National Review of Live Art
Kirstin Innes looks at the multiple barriers and connections between the performer and audience in the National Review of Live Art, Glasgow.
Now in its 27th year, the NRLA is taking over Glasgow’s Tramway for four days of live art, performance and installation from an international cast of established and emerging artists.
For those with an open mind, the packed programme offers plenty to get excited by. Just don’t attempt to categorise. Is it theatre? Much of the work on display is performed to an audience within a set time period, often involving physical movement and dance. But this year, programmer Nikki Millican has introduced work that could just as easily be described as music: André Stitt and Matt Cook, while both largely ‘performance artists’, play standalone gigs with their techno-punk band, The Panacea Society. Daan Vandewalle’s improvised ‘piano marathon’, Inner Cities, presents avant-garde music as installation, and would not be out of place at Glasgow’s experimental music festival, Instal. And NRLA has always had a very strong filmic element.
The NRLA is not just a collection of works that transgress genre boundaries; it creates a collective environment where genre does not exist. It seems increasingly to resemble an artistic representation of cyberspace. This is perhaps best encapsulated by Man in |e| space, by French company res publica, an attempt to map the human position in cyberspace using physical performers and computer-generated images.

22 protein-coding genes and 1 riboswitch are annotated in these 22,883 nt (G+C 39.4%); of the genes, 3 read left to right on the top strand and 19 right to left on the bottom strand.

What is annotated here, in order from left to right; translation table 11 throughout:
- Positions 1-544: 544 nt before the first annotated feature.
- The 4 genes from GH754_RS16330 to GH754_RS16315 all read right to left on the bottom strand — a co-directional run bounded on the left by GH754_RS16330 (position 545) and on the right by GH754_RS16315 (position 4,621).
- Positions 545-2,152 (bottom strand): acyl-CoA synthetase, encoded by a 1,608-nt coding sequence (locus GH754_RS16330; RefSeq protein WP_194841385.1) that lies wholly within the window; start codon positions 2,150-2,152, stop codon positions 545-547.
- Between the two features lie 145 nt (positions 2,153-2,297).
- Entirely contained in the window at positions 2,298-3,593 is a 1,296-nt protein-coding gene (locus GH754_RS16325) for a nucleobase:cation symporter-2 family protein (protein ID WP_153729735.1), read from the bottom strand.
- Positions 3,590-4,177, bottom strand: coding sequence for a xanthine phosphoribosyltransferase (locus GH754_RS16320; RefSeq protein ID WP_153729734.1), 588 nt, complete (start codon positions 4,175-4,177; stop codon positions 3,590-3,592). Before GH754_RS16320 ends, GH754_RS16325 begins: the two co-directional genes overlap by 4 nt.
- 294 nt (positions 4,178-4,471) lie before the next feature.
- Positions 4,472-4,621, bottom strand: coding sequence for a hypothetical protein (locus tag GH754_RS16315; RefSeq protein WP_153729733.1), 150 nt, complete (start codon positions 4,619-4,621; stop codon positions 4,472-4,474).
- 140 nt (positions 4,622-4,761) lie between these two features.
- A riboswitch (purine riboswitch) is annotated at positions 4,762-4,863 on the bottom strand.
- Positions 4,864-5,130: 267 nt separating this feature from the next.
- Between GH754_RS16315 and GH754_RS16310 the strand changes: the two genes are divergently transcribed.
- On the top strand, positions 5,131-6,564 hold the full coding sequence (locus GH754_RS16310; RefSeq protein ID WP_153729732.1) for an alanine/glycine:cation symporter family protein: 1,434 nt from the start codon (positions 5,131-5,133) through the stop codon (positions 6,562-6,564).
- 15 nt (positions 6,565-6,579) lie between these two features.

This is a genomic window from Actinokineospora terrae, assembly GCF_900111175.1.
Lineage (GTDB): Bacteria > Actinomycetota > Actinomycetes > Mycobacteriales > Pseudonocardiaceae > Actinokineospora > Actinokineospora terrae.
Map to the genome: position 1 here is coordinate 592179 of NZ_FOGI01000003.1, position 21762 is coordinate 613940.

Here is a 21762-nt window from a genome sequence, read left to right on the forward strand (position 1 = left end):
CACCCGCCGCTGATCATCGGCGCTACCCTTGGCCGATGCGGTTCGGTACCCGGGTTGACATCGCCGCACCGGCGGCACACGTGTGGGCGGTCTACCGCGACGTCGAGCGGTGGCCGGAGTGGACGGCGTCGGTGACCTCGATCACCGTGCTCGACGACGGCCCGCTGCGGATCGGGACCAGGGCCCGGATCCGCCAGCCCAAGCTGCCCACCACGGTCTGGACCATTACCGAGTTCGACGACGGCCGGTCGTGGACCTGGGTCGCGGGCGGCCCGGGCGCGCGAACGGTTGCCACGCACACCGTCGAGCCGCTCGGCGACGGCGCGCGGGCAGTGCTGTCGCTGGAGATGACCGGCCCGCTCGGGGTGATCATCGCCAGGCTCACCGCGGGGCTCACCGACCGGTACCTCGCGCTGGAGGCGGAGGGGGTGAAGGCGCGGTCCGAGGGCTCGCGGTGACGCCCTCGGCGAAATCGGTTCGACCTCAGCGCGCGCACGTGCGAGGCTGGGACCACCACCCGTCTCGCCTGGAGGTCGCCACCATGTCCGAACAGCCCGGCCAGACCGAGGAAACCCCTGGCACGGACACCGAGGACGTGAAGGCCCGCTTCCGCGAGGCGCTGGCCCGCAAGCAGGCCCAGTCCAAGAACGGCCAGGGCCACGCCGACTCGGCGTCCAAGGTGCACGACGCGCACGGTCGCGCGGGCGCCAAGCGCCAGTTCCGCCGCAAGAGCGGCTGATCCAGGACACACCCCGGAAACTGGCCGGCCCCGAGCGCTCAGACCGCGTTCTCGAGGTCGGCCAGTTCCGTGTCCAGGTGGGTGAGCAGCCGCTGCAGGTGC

The internet, of course, is currently undergoing a revolution known as Web 2.0, with an increased focus on user-driven or created content. Similarly, the act of performing and the physical presence of the performer creates immediacy and forces the audience to interact. A piece of art rooted in or taking place on the body - which all of this year’s acts have in common to some extent - runs the risk of being introspective and self-indulgent. By subverting the ways we interact with each other at surface level - skin level - and by occasionally transcending socially-prescribed comfort zones of intimacy, these works turn spectators into participants.
U_Raging Standstill by Belgian collective Crew (part of the umbrella New Territories festival which encompasses NRLA) requires participants to don virtual reality helmets and negotiate their way around an interactive narrative. Alexis O’Hara’s finished work The Sorrow Sponge will be composed of the absorbed fears and worries of participants recorded throughout the festival, and what you take from the ongoing installation Black Market International, which will occupy Tramway 2 whenever the building is open, depends entirely on what time and in which order you encounter the 11 performers. The meaning of each component of this year’s NRLA relies as much on the individual response as the original artistic input, and in this way it offers a much more forward-thinking model of what artistic form can be than more didactic works, which can be limited by their adherence to genre.
Tramway, Glasgow, Wed 7-Sun 11 Feb. See www.newmoves.co.uk for more details.